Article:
Fight back against snacks that disappear

April 07, 2011|Alicia Notarianni | Making Ends Meet

I don't want to be known among my children as the snack Nazi.

But it seems I might need to endure a little retaliatory name calling while I establish some order here.

I know I am not alone in this plight. I've heard other moms with the same gripe. We do the two-week grocery shopping, stocking up on meat, staples, produce, and yes, some snacks. The meat, staples and produce are not at issue. We go to prepare meals, and we find them just where we put them. The snacks are quite another story.

Snacks, like doves from a cage, seem to vanish. Poof! And they're gone.

It's frustrating to go to the pantry for a cereal bar on the run, crackers for company, or pudding to toss into a lunch bag, only to find that after just a couple of days in the house, none of these things remain.

It's not bad enough that there are no snacks. What's worse is that there are empty packages left on the shelves — the culprit's feeble attempt, I guess, at not being found out. As if, when I pick up a box, I won't notice that there is nothing in it.

I have a sneaking suspicion that the perpetrator lurks within my home, that it's not a neighbor or the gas man absconding with the Pringles. I'm no Sherlock Holmes, but methinks my husband or at least one of my four children just might be involved in the scheme.

It's clearly not the oranges, squash or radishes that they clamor for. It's drawn more along the lines of the cookies, chips and even string cheese.

While I don't buy large quantities of such foods, I am resolute that the answer is not to buy more. If I bought more, they'd just eat more. I'm all for a treat from time to time. But a treat is not a habit or an everyday indulgence. That's what makes it a treat.

So where is the balance? How might we provide some tasty treats for our families and manage to make them last until the next shopping day?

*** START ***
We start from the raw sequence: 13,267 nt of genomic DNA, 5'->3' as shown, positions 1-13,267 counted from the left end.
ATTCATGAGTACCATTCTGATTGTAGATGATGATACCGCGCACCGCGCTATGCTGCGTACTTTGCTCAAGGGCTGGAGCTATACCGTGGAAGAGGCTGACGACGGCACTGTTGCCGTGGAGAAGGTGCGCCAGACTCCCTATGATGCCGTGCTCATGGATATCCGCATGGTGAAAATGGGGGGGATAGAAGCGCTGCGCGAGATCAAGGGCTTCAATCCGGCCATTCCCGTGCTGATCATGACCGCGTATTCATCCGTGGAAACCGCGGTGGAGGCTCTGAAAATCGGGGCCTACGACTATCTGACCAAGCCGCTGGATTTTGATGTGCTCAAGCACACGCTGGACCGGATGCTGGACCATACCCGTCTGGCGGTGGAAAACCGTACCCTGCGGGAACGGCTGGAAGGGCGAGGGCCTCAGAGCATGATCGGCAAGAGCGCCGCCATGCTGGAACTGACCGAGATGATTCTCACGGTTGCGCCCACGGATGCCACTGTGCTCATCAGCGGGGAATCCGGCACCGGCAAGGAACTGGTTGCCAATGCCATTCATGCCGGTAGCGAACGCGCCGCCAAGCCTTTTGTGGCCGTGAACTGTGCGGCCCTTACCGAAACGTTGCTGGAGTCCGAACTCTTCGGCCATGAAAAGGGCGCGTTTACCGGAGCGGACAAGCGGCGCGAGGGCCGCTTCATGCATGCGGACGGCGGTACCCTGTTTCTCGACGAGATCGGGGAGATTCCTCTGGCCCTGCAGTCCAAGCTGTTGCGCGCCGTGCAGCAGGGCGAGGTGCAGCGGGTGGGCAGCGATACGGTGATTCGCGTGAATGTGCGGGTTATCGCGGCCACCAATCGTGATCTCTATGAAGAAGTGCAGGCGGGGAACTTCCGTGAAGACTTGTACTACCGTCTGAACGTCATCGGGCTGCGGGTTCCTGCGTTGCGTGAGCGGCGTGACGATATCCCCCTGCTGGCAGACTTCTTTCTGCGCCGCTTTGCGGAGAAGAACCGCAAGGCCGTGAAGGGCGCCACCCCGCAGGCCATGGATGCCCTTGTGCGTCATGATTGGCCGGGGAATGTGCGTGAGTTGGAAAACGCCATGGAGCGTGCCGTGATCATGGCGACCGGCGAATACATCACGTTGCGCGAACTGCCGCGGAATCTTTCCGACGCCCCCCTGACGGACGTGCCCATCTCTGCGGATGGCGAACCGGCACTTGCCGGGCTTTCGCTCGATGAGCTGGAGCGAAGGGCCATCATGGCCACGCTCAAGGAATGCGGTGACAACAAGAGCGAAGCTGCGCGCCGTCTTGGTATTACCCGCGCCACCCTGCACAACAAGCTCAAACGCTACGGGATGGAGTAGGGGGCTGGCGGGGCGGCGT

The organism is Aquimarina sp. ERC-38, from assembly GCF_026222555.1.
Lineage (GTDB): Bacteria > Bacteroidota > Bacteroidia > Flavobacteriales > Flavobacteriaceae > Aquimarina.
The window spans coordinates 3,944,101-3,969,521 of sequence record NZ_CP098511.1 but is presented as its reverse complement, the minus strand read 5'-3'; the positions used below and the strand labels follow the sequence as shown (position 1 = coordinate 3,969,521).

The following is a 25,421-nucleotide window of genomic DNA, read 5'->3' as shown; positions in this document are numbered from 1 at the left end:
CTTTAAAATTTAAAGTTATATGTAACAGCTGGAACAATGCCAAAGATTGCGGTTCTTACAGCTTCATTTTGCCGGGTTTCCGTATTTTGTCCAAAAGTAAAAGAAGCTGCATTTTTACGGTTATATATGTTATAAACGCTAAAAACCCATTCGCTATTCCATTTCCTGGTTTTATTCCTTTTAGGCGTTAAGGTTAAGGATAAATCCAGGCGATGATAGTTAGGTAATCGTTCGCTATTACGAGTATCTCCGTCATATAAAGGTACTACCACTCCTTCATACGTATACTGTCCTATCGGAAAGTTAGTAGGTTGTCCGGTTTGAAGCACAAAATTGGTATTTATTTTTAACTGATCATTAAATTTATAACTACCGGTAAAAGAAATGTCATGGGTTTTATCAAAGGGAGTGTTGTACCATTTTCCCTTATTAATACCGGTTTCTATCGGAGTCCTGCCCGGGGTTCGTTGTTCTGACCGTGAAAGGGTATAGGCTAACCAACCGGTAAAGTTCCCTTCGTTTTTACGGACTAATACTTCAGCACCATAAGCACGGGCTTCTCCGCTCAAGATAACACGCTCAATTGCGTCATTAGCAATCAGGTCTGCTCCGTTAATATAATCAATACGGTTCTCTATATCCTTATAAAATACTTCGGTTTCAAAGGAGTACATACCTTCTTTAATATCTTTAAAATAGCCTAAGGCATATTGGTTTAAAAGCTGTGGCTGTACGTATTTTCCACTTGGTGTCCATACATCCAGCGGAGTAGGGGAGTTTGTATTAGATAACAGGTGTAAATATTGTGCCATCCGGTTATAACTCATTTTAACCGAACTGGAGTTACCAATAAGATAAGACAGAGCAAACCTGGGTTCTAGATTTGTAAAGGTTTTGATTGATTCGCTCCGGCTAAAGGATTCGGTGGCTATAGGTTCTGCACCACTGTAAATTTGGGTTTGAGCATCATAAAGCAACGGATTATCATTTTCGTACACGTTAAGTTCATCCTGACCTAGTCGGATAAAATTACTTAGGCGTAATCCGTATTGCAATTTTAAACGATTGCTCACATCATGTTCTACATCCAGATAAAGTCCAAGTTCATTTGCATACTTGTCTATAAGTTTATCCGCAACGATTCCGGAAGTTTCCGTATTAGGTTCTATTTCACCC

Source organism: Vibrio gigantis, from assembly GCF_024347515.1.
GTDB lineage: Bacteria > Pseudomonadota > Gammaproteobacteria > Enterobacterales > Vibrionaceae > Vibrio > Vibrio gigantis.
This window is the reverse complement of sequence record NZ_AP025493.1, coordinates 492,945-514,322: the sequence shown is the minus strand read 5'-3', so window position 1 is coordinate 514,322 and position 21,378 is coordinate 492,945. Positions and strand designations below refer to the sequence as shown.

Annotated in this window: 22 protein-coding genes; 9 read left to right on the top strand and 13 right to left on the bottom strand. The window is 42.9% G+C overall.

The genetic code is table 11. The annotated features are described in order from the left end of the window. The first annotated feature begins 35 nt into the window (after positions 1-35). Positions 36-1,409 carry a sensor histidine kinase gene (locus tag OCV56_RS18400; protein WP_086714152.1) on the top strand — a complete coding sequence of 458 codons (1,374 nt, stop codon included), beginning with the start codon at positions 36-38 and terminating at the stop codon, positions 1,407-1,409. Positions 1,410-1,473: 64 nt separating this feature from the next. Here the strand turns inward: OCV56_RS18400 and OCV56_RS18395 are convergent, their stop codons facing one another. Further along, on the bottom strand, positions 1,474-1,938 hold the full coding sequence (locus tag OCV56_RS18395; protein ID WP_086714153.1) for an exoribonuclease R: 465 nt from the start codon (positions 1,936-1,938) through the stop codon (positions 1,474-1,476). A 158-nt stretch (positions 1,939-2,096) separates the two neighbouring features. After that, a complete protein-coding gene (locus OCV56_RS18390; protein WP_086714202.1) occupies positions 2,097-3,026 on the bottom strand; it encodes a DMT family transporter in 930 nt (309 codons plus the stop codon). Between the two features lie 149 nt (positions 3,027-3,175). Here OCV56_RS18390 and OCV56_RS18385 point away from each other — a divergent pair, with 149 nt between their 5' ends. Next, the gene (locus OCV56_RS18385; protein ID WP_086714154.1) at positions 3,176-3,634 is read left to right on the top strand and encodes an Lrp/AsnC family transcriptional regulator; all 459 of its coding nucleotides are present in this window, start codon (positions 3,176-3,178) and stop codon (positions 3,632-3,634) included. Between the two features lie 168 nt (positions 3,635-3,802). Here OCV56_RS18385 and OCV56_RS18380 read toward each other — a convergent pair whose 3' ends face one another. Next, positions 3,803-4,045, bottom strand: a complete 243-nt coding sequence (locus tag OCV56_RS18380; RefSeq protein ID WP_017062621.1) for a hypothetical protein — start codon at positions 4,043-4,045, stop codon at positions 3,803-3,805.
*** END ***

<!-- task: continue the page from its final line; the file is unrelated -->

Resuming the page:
These are some ideas I've picked up along the way.

  •  Let each child choose one indulgent snack food on shopping day. Let them know that when it's gone, it's gone, and you won't be buying more for two weeks. Period.
  •  Encourage kids to dish a serving size into a bowl — not to eat mindlessly from the chips bag.
  •  Instead of snacking on more pricey store bought treats, make your own. A giant bowl of popcorn popped from kernels, for example, satisfies the after-school munchies. Plus it goes a lot further than a bag of chips and at a fraction of the cost. Add some Parmesan cheese or garlic salt for pizazz.
  •  Forego store-bought snacks for a week or two. Find out which fruits and vegetables your kids favor. Leave them on the counter — fresh, clean and ready to eat — with some dip and see what happens. Include something uncommon, maybe star fruit or a pomegranate, to draw interest.
  •  Eat meals together, or at least prepare a balanced meal. Many families have packed schedules and are running this way and that. Rare is the teen who, left to his own devices, will seek out a protein, a carb and a veggie. Making it available helps.

And now a word on foods for packed lunches. Some moms have found it helpful to label them as such in Sharpie as a warning for family members to keep their hands off. Others have told me that doing so only serves to add appeal and irresistibly to the snacks. It raises them to contraband status, and is akin to laying the food in the middle of the kitchen floor with a sign reading, "Eat me now, as fast as you can!" These moms suggest hiding the lunch food on the top shelf of the cupboard in the back, behind, say, the cod liver oil and the lima beans.

Alicia Notarianni is a reporter and feature writer for The Herald-Mail. Her email address is

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